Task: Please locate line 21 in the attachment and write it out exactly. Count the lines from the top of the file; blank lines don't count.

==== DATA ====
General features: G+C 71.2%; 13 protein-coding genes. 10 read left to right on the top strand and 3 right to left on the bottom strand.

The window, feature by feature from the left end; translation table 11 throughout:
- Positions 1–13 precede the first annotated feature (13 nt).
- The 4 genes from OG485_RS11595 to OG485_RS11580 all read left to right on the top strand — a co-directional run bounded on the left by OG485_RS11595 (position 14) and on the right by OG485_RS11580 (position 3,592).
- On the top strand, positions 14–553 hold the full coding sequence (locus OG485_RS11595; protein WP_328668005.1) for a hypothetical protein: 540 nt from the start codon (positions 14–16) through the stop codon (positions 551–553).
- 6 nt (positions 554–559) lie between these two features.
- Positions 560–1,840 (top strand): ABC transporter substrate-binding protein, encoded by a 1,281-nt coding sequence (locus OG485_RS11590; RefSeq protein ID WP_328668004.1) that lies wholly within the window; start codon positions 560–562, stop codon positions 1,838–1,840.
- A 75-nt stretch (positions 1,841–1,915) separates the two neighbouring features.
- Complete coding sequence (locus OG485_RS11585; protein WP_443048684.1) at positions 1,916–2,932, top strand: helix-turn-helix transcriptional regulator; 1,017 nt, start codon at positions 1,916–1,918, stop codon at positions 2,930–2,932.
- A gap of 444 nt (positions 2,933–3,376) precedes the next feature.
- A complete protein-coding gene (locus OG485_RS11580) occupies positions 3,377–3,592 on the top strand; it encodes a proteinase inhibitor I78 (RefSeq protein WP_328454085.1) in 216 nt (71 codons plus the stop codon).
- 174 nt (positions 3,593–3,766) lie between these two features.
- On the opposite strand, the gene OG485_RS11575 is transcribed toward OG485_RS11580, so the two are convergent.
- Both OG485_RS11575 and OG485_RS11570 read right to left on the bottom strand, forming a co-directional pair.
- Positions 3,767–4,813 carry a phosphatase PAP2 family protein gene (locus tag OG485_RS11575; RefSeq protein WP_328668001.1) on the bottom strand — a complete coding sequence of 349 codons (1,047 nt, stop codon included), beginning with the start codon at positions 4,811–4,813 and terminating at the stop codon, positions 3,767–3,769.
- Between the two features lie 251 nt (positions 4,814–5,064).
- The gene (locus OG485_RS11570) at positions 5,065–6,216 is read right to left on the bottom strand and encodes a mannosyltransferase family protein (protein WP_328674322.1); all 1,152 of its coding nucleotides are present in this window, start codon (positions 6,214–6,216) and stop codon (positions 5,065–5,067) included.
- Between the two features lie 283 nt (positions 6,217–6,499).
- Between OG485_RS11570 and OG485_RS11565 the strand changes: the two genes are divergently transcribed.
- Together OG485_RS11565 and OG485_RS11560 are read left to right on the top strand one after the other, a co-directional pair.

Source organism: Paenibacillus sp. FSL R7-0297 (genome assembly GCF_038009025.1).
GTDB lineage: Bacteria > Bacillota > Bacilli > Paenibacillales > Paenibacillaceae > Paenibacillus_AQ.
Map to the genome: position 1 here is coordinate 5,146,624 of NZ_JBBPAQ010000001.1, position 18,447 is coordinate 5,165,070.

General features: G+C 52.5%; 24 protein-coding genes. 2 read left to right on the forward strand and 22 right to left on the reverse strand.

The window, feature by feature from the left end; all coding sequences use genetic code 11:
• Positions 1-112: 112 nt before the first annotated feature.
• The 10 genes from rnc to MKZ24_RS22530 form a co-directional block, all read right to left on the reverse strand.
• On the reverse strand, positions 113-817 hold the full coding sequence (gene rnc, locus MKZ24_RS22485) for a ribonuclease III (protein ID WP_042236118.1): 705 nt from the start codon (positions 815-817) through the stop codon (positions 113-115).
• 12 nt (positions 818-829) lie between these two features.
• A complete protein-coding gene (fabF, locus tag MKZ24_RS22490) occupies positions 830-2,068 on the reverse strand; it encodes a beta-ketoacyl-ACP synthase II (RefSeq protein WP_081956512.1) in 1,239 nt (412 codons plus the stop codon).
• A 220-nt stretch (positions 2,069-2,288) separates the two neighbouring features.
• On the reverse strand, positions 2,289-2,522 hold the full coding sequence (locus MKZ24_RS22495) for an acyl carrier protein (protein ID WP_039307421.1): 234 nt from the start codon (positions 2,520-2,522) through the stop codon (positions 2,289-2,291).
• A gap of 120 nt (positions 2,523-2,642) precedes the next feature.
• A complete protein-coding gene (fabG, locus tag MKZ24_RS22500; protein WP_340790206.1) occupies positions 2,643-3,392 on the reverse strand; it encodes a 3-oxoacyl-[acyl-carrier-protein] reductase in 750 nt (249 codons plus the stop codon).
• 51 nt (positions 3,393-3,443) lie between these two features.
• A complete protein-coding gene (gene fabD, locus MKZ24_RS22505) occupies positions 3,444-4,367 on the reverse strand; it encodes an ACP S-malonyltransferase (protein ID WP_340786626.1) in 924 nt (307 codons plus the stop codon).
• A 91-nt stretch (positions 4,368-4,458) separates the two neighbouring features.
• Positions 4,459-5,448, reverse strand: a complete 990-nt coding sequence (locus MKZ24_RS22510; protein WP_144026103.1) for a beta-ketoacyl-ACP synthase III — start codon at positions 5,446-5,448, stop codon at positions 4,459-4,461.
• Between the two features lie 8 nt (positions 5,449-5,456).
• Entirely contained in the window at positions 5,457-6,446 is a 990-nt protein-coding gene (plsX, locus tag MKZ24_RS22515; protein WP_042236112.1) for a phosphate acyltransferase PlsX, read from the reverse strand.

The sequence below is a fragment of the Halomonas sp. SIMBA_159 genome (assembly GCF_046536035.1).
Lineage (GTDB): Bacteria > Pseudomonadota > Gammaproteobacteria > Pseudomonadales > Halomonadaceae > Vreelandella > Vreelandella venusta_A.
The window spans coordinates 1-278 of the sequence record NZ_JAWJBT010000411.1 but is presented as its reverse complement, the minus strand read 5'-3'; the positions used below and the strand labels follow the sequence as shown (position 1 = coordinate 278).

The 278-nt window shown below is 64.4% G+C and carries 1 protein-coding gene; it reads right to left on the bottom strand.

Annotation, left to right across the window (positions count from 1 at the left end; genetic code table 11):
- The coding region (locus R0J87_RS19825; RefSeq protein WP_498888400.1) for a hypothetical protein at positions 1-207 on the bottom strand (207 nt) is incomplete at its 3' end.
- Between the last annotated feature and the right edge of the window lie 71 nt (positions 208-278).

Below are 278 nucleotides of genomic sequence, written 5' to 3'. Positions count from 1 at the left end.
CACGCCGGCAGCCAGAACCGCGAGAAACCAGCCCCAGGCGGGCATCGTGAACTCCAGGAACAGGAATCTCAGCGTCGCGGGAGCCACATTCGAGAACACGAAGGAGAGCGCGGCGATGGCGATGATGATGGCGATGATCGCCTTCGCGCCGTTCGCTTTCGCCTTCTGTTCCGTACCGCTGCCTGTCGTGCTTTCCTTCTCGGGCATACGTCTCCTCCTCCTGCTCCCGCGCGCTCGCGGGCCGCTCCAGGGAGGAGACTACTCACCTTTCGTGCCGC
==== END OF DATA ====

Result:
Source organism: Paenibacillus sp. FSL R7-0297 (genome assembly GCF_038009025.1).